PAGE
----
Benefits of Modeling and Simulation:
If a model can be created to predict your design’s performance with respect to a critical requirement, and if this model can be computed relatively quickly, then powerful statistical analyses become available that allow you to reap the full benefits of DFSS. You can predict the probability of the design meeting the requirement given environmental variation, manufacturing variation, and usage variation. If this probability is not sufficiently large then you can determine the maximum allowable variation on the models inputs to achieve the desired output probability. And if the input variation can not be controlled, you can explore new input parameter values that may improve your design’s statistical performance with respect to multiple requirements simultaneously. We will call these techniques ‘Statistical Analysis’, ‘Statistical Allocation’, and ‘Statistical Optimisation’, respectively.
With a typical model, a single value is specified for each input parameter, and a single value is computed for each output parameter. However, in real-world applications each input parameter will vary over time or from one unit to the next. It is imperative while designing to capture all of these sources’ variation and to ensure that the output parameter behaves as needed across all combinations of input parameter values. This problem is represented in Figure 5 as a black-box model with a probability distribution specified for each input parameter. As these probability distributions filter through the mathematics of the model, they generate a probability distribution for each output parameter. If the mathematics is nonlinear, then the shape of the output distribution may not bear a resemblance to any of the input distributions.
When the output parameter maps to a customer requirement, typically there are numerical limits defined that represent acceptable or unacceptable values. For an output parameter like weight or cost or cycle time, often there will be an upper limit that when exceeded would lead to customer dissatisfaction. For an output parameter like efficiency or speed or reliability, often there will be a lower limit that if not achieved would lead to customer dissatisfaction. There are also parameters like resonant frequencies or delivery times that may have both upper and lower limits. These limits are shown as the Upper Specification Limit (USL) and Lower Specification Limit (LSL) in Figure 5. The areas of the output probability distribution that fall outside these limits represent the probability of non-compliance (PNC) of the requirement. PNC can be a very useful metric in DFSS for tracking and improving the design’s performance in terms of customer satisfaction.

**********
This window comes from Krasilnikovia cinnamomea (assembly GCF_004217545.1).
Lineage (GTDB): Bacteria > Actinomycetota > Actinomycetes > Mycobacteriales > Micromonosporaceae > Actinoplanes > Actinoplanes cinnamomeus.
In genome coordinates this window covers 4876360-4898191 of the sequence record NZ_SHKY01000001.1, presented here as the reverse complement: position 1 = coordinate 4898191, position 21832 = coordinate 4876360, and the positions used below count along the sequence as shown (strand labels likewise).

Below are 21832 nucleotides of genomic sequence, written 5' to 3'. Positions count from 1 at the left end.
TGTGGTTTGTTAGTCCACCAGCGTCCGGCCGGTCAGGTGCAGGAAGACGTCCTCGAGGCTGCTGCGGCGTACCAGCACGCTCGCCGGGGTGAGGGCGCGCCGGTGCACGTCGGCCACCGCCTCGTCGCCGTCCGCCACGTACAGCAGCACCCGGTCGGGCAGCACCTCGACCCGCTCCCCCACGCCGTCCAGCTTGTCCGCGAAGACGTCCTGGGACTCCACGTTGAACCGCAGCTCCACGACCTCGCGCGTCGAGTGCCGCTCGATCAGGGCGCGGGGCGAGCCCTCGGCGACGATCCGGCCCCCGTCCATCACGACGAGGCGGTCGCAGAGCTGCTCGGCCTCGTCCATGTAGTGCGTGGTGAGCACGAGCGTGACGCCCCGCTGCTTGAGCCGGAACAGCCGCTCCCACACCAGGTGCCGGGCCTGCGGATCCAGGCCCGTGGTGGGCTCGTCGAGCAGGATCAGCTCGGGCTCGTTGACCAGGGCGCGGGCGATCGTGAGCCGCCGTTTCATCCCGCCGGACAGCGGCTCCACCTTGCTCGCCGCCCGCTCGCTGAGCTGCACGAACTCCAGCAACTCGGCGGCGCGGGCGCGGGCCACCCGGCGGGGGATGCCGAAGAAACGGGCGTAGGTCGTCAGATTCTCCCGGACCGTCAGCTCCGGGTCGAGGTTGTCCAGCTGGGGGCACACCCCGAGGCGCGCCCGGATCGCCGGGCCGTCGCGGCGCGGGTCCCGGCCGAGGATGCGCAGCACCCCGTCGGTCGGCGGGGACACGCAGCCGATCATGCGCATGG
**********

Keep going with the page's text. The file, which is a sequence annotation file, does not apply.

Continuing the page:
The central challenge in this type of statistical analysis is generating the probability distribution for the output parameter. Many different techniques exist, but two of the most prevalent are Sensitivity Analysis and Monte Carlo Analysis. Sensitivity Analysis approximates the output distribution by taking a low-order Taylor’s Series expansion of the mathematical model and combining it with the low-order moments of the input distributions to compute the low-order moments of the output distribution. From these moments the location, spread and sometimes the shape of the output distribution can be determined. Monte Carlo Analysis approximates the output distribution by randomly generating single values for each of the input parameters, plugging these values into the model, and computing a value for the output parameter. This process is repeated hundreds or thousands of times, generating a large sample of output values. By then applying sample statistics a substantial amount of information can be derived about the output distribution its location, spread and shape. Monte Carlo Analysis is the gold standard to which all other techniques are judged, and if computational expense is not a problem, then it will always be the preferred method. (We have found Crystal Ball by Decisioneering in either the Standard or Professional version to be a very useful, Excel-based Monte Carlo package.) Sensitivity Analysis often is just as accurate as Monte Carlo Analysis, and it typically requires fewer model calculations to generate results. If the model is slow or expensive to compute, then Sensitivity Analysis is often used.